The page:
Thursday, November 18, 2010


Last night, I was up with a sick child. Jeremy had a fever and I was up every four hours to check on him and give him medicine. Needless to say, I was exhausted when I finally had to get up for good this morning. I felt a little crazy until I was looking through some pictures I took from the car last week, and they made me realize that my life isn't as crazy as I sometimes think it is.:)

I thought I'd share these pictures with you. The kids and I saw this truck carrying bulls "to market" as Fatai says. Elizabeth looked out the window and asked me "Why the cows fallin' down?" Sure enough every time the truck stopped ( which was a lot in the traffic we were in) the bulls would fall forward on top of one another. Jeremy asked me if they were hurt. I am sure they weren't feeling too good. I am not sure what he USDA would have to say about the transportation of these bulls.

I'm glad I don't have the man who is sitting in the back of the truck's job.:)

This made me laugh out loud when I saw this public bus. This is an example of a true Nigerian exhaust system. It comes complete with a chain to hold up the muffler.:) So, I now realize my life isn't so crazy after all. Sometimes I think what I see here is crazy, but for many Nigerians, it is just life as usual.:) Maye if I stay here long enough, I'll start to think like a Nigerian........on second thought...nah!:)

Friday, November 12, 2010


Elizabeth: The other morning, I turned the T.V. on for the kids. I saw that a show they really like , "Penelope K. By the Way"was on. I said, "Oh look, it's Penelope K!". Elizabeth looked at me and laughed. She said, "Mama say LMNOP!" It's funny what kids think they hear. Maybe when I tell Jeremy to go and get dressed, he hears," No, really , stay on the couch and watch T.V." You never know.:)

I wanted to share this video of Jeremy swimming the length of the pool here. He has been working so hard and has had a wonderful swimming teacher. He has come so far in the last year. He went from being afraid to being away from the ladder to swimming the length of the pool and diving (I will get a video of the diving to post another time):)

Tuesday, November 9, 2010

Sand and Coconuts

This past weekend, we took another beach trip with some friends from the compound. it was fun to see the kids play in the sand and jump in the waves. Although the beach is so rough, (we didn't really venture in past our ankles with our life vests on), it didn't matter to the kids. They had a ton of fun looking for sea shells. We even saw a few little sand crabs . ( Jeremy wasn't too happy about that.:)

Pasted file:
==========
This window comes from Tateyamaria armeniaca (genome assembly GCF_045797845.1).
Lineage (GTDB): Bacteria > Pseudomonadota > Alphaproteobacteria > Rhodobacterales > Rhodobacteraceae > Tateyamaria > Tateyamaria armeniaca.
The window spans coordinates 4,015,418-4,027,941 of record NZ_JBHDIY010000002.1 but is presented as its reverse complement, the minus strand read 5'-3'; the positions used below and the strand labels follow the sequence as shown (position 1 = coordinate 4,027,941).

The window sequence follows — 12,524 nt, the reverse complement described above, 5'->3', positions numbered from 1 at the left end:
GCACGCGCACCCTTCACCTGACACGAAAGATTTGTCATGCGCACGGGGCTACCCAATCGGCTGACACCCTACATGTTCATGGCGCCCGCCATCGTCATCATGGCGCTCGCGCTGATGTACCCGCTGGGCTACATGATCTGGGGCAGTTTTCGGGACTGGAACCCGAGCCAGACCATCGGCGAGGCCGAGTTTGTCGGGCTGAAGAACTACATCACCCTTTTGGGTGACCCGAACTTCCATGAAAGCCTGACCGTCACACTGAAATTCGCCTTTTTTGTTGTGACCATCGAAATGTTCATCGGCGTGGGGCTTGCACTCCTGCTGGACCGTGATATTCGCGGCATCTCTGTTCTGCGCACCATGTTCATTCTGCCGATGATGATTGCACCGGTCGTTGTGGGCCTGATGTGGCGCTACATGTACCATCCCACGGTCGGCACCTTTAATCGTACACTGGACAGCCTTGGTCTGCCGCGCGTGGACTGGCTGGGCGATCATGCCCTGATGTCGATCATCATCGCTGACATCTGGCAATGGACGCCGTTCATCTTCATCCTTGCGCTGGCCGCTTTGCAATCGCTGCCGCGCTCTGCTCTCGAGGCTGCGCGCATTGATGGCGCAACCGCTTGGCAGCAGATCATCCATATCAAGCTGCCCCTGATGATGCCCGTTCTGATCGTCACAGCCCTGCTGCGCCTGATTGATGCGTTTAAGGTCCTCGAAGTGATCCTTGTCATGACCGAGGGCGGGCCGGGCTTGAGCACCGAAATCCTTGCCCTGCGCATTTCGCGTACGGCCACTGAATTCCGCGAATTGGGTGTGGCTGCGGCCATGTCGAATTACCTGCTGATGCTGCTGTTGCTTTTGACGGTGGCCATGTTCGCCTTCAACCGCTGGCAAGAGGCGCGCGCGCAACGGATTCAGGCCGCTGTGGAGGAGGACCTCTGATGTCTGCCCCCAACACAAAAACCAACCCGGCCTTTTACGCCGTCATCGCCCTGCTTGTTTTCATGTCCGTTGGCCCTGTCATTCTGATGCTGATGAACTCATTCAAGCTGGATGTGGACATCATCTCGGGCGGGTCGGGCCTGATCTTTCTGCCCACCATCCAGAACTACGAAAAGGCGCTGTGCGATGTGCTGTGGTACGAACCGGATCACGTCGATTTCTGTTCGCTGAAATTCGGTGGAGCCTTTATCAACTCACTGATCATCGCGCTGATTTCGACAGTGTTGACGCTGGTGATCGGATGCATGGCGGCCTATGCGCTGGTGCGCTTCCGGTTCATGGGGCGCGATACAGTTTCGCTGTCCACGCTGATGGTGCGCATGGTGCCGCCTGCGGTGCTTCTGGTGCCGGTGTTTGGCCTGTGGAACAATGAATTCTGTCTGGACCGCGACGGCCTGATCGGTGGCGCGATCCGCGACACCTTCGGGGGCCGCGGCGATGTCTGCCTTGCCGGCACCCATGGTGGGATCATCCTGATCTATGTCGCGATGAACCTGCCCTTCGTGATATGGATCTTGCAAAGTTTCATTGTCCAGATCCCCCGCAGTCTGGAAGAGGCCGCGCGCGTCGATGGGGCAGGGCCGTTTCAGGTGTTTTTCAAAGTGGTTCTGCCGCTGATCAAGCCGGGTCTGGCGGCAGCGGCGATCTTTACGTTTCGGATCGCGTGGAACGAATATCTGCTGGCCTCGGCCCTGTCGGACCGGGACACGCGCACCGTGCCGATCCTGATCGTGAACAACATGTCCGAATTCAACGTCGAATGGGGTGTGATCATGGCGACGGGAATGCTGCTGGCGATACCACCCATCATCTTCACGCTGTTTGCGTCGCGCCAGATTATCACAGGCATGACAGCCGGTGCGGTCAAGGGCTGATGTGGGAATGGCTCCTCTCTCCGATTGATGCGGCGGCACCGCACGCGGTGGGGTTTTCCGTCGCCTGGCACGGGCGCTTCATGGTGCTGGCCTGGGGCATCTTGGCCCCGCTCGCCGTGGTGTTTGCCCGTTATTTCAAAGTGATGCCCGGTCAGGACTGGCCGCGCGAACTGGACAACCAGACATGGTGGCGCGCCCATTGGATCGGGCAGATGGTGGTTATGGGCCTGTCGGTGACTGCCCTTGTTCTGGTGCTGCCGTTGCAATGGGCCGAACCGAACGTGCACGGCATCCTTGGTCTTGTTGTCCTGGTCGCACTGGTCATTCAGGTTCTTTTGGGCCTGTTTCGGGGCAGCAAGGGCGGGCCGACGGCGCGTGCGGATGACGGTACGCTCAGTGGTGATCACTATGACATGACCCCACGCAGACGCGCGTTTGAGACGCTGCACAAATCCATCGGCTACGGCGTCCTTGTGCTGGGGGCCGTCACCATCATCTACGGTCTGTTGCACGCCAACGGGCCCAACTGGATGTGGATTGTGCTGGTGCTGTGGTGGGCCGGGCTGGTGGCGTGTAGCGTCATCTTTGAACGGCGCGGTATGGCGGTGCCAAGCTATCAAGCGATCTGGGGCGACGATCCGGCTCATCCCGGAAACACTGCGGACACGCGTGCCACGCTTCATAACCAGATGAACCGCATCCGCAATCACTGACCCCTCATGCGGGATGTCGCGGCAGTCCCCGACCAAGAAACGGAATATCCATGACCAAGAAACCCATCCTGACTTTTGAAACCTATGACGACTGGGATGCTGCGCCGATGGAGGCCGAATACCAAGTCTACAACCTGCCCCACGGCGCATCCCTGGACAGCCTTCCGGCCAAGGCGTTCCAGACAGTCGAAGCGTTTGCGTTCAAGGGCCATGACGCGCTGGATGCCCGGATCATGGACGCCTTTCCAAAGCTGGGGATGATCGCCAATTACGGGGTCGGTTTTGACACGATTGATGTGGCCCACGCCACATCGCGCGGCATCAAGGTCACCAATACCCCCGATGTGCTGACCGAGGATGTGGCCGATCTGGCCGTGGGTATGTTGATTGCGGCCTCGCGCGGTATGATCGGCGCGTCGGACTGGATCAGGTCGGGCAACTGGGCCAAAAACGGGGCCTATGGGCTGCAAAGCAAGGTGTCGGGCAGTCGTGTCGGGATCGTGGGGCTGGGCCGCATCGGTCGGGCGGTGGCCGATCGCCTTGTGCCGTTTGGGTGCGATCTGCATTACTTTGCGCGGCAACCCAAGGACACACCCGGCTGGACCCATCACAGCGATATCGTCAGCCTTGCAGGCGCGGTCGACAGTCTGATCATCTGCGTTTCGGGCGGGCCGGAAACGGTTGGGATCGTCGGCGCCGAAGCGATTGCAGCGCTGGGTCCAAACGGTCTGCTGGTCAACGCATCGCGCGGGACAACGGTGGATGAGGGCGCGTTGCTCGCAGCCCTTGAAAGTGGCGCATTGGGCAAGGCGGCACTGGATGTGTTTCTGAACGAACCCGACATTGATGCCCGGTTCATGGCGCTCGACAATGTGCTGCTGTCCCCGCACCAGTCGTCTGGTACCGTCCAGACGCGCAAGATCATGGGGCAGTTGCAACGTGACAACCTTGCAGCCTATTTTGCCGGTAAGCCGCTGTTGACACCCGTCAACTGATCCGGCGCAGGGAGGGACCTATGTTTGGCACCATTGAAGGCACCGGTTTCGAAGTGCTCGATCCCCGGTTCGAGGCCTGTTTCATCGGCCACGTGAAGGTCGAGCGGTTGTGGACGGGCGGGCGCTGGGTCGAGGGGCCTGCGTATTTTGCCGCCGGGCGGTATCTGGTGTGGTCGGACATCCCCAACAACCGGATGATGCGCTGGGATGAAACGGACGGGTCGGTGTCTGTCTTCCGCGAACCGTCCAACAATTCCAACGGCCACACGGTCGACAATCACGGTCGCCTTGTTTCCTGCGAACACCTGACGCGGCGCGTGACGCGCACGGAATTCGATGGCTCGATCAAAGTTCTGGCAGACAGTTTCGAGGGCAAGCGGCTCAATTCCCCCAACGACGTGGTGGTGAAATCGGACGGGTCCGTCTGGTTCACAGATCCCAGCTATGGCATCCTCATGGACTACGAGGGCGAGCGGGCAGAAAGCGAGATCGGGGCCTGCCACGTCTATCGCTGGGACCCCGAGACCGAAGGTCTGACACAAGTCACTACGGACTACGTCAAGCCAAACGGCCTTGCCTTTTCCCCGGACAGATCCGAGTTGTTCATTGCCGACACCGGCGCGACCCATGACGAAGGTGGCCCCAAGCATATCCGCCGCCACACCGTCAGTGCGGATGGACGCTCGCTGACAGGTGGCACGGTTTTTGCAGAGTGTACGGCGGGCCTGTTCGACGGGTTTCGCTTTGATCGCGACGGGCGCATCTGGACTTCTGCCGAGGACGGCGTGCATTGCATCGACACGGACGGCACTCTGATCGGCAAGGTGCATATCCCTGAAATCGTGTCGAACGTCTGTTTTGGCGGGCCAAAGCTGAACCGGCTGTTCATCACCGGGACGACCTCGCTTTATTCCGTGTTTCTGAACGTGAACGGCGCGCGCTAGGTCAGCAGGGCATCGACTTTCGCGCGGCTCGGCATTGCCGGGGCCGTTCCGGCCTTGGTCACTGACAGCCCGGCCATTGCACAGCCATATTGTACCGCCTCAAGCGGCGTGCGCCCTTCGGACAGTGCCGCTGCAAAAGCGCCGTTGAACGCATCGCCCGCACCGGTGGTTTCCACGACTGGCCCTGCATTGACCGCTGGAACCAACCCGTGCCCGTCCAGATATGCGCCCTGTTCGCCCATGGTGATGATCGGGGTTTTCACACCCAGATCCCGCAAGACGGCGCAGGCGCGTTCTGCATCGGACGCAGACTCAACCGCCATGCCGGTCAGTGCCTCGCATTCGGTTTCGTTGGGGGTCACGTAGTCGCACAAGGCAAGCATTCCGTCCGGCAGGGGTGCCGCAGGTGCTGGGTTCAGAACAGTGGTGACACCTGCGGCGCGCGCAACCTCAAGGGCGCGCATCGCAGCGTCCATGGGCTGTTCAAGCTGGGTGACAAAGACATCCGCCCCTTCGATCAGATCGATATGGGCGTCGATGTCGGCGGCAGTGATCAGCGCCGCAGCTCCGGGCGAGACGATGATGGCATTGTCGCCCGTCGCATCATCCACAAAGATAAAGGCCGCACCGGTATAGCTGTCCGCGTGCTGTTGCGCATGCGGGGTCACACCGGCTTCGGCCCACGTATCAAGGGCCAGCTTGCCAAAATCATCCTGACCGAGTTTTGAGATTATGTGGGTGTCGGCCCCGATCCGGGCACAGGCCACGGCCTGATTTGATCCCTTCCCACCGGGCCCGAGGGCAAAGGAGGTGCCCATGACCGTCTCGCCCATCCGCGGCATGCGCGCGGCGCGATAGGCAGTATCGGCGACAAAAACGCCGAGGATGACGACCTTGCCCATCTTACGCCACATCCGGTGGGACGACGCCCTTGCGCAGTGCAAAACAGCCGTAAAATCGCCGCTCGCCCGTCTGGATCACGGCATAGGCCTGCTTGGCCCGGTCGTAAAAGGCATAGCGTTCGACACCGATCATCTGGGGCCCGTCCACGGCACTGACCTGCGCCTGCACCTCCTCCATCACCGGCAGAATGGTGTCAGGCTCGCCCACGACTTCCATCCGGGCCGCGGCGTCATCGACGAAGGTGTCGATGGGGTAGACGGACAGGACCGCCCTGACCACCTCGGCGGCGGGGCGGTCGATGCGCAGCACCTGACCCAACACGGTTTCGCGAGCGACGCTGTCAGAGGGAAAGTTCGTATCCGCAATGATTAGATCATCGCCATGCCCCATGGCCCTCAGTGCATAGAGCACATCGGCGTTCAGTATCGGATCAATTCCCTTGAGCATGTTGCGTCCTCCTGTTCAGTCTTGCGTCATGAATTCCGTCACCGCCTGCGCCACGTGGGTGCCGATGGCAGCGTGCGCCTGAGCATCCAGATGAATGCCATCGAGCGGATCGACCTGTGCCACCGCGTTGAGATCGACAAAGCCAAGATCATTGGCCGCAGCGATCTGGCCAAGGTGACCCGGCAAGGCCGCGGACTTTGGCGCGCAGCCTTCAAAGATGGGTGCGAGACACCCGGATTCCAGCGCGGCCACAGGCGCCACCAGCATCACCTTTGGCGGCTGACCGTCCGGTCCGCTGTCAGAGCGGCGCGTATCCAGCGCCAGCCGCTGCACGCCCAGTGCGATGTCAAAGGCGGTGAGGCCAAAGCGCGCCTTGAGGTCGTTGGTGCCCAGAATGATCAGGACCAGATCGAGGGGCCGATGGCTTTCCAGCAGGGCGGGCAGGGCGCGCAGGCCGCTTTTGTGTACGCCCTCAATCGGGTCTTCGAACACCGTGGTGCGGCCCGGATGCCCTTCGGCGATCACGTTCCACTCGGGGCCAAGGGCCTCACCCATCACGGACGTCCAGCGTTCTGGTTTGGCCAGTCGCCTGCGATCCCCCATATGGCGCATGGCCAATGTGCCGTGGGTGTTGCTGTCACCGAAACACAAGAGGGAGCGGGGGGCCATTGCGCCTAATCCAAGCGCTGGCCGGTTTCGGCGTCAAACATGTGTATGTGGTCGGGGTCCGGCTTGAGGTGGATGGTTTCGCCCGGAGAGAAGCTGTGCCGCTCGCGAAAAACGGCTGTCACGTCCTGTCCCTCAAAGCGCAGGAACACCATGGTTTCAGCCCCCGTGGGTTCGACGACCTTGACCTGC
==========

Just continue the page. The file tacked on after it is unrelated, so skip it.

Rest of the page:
"Ambassador Elizabeth" always makes sure to say "hi" to the village children who live at the beach. She and her friend passed out candy to the children. It was really neat because the children also go to the beach school I help with. They all have such beautiful smiles.:)

Playing with the children from the village.

The "big kids" a.k.a. "The Daddys" managed to climb on top of each other to get a few coconuts down from the coconut tree. The kids thought that was the coolest thing they had ever seen.:)
Lizzy and her buddies.:)It's funny how kids always want to play with what they don't have. Jeremy loved playing with the coconut while the little boy from the village loved the beach ball.:)
It is always fun to take the kids out to the beach. Even though they don't even know it, they are learning so much about the world. They are learning about differences, culture, families, etc. It is so nice to see my kids play with the kids from the village. Too bad the rest of the world can't get along as well as these children. Who knew you could learn so much from a place with sand and coconuts? I think we could all learn a lesson from our kids.:)

Thursday, November 4, 2010


I have been thinking about writing this post for a little while now...I think about it everyday when I am in the car driving by and looking at all the interesting things happening outside my window. A few weeks ago, I started thinking to myself all the things I never thought I would do...and I came to realize that I have changed... at least a little...some for good and some not so good...since I have moved here. And, as I was thinking about these things, the word "Never" kept entering into my mind...